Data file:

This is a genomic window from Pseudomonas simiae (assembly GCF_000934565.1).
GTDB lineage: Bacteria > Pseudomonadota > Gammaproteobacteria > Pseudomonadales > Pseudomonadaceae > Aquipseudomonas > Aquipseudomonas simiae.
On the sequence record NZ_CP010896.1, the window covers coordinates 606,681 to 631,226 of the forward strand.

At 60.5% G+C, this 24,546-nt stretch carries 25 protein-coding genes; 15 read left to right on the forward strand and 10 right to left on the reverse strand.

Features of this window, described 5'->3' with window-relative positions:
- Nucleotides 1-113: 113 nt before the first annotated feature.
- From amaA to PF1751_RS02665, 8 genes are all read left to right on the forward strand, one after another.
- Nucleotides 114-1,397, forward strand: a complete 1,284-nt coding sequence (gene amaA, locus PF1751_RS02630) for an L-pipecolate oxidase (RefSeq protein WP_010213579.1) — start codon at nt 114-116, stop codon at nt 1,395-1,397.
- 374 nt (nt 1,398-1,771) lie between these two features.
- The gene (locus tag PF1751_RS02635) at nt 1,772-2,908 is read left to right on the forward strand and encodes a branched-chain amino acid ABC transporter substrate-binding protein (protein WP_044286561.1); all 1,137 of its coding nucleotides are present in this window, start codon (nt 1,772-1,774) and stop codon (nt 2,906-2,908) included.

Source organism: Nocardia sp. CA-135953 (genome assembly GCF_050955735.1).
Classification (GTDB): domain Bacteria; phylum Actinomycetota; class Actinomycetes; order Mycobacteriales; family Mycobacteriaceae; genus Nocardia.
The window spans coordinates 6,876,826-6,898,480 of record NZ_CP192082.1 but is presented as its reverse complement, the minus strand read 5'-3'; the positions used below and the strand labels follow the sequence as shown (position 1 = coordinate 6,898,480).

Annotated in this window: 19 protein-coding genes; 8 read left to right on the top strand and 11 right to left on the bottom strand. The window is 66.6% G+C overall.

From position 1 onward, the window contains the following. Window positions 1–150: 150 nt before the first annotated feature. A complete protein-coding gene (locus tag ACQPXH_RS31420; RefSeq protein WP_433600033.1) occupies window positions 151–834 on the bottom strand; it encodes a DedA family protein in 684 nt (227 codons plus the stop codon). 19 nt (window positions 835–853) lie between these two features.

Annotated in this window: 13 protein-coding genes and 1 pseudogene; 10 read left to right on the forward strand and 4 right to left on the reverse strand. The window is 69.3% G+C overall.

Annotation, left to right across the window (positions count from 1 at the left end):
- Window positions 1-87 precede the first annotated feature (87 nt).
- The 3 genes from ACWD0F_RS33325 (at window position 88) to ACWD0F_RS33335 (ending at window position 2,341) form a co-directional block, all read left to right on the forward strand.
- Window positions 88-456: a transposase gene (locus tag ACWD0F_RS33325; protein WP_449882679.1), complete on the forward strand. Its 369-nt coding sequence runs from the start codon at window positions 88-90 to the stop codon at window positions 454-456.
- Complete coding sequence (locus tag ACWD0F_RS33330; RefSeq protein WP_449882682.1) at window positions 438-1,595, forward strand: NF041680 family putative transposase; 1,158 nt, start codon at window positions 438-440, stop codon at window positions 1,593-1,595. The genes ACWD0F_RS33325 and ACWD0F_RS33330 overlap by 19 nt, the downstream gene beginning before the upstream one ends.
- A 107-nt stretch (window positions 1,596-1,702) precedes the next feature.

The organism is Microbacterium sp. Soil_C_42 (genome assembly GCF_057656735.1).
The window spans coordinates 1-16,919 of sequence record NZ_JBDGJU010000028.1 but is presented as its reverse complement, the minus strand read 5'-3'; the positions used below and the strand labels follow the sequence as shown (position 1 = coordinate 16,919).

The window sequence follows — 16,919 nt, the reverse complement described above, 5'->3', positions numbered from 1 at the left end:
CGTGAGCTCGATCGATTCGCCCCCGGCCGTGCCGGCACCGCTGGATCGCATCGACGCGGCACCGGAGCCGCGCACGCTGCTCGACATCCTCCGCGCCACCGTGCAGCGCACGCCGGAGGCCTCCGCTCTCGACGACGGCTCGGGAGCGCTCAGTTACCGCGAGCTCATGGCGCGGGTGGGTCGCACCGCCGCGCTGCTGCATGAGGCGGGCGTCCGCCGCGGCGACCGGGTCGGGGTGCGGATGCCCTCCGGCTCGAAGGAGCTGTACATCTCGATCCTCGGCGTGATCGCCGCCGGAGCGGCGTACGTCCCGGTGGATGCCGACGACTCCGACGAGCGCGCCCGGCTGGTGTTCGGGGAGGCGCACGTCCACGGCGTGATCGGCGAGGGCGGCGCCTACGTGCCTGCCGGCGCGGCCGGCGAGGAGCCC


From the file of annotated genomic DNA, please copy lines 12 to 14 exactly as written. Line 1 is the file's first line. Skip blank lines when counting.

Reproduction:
Classification (GTDB): domain Bacteria; phylum Actinomycetota; class Actinomycetes; order Mycobacteriales; family Mycobacteriaceae; genus Nocardia.
The window spans coordinates 6,876,826-6,898,480 of record NZ_CP192082.1 but is presented as its reverse complement, the minus strand read 5'-3'; the positions used below and the strand labels follow the sequence as shown (position 1 = coordinate 6,898,480).

Annotated in this window: 19 protein-coding genes; 8 read left to right on the top strand and 11 right to left on the bottom strand. The window is 66.6% G+C overall.